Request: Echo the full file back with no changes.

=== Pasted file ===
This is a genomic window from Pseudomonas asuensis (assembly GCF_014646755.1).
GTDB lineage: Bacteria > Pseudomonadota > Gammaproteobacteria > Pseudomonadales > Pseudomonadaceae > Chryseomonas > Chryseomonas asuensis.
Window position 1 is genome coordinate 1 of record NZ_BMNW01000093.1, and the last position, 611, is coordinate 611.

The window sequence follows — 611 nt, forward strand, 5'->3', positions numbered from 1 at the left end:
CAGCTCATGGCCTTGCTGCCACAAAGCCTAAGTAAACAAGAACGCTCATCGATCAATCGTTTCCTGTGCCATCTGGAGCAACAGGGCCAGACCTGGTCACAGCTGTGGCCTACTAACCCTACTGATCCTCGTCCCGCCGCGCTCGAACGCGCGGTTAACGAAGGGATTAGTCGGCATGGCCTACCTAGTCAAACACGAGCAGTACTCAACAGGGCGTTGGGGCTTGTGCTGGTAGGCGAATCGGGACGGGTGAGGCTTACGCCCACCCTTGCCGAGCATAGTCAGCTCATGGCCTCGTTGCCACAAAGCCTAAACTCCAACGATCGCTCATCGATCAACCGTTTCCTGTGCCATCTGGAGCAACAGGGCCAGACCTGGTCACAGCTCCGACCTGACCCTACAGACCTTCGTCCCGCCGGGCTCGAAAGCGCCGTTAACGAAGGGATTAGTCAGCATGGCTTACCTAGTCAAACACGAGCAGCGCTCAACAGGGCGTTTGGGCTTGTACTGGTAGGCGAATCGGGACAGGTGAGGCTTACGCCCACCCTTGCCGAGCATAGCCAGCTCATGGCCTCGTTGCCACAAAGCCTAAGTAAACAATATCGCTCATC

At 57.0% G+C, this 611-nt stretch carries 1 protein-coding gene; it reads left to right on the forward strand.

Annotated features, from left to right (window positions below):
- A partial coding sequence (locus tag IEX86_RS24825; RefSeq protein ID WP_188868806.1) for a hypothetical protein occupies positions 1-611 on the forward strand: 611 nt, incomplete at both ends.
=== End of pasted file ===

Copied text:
This is a genomic window from Pseudomonas asuensis (assembly GCF_014646755.1).
GTDB lineage: Bacteria > Pseudomonadota > Gammaproteobacteria > Pseudomonadales > Pseudomonadaceae > Chryseomonas > Chryseomonas asuensis.
Window position 1 is genome coordinate 1 of record NZ_BMNW01000093.1, and the last position, 611, is coordinate 611.

The window sequence follows — 611 nt, forward strand, 5'->3', positions numbered from 1 at the left end:
CAGCTCATGGCCTTGCTGCCACAAAGCCTAAGTAAACAAGAACGCTCATCGATCAATCGTTTCCTGTGCCATCTGGAGCAACAGGGCCAGACCTGGTCACAGCTGTGGCCTACTAACCCTACTGATCCTCGTCCCGCCGCGCTCGAACGCGCGGTTAACGAAGGGATTAGTCGGCATGGCCTACCTAGTCAAACACGAGCAGTACTCAACAGGGCGTTGGGGCTTGTGCTGGTAGGCGAATCGGGACGGGTGAGGCTTACGCCCACCCTTGCCGAGCATAGTCAGCTCATGGCCTCGTTGCCACAAAGCCTAAACTCCAACGATCGCTCATCGATCAACCGTTTCCTGTGCCATCTGGAGCAACAGGGCCAGACCTGGTCACAGCTCCGACCTGACCCTACAGACCTTCGTCCCGCCGGGCTCGAAAGCGCCGTTAACGAAGGGATTAGTCAGCATGGCTTACCTAGTCAAACACGAGCAGCGCTCAACAGGGCGTTTGGGCTTGTACTGGTAGGCGAATCGGGACAGGTGAGGCTTACGCCCACCCTTGCCGAGCATAGCCAGCTCATGGCCTCGTTGCCACAAAGCCTAAGTAAACAATATCGCTCATC

At 57.0% G+C, this 611-nt stretch carries 1 protein-coding gene; it reads left to right on the forward strand.

Annotated features, from left to right (window positions below):
- A partial coding sequence (locus tag IEX86_RS24825; RefSeq protein ID WP_188868806.1) for a hypothetical protein occupies positions 1-611 on the forward strand: 611 nt, incomplete at both ends.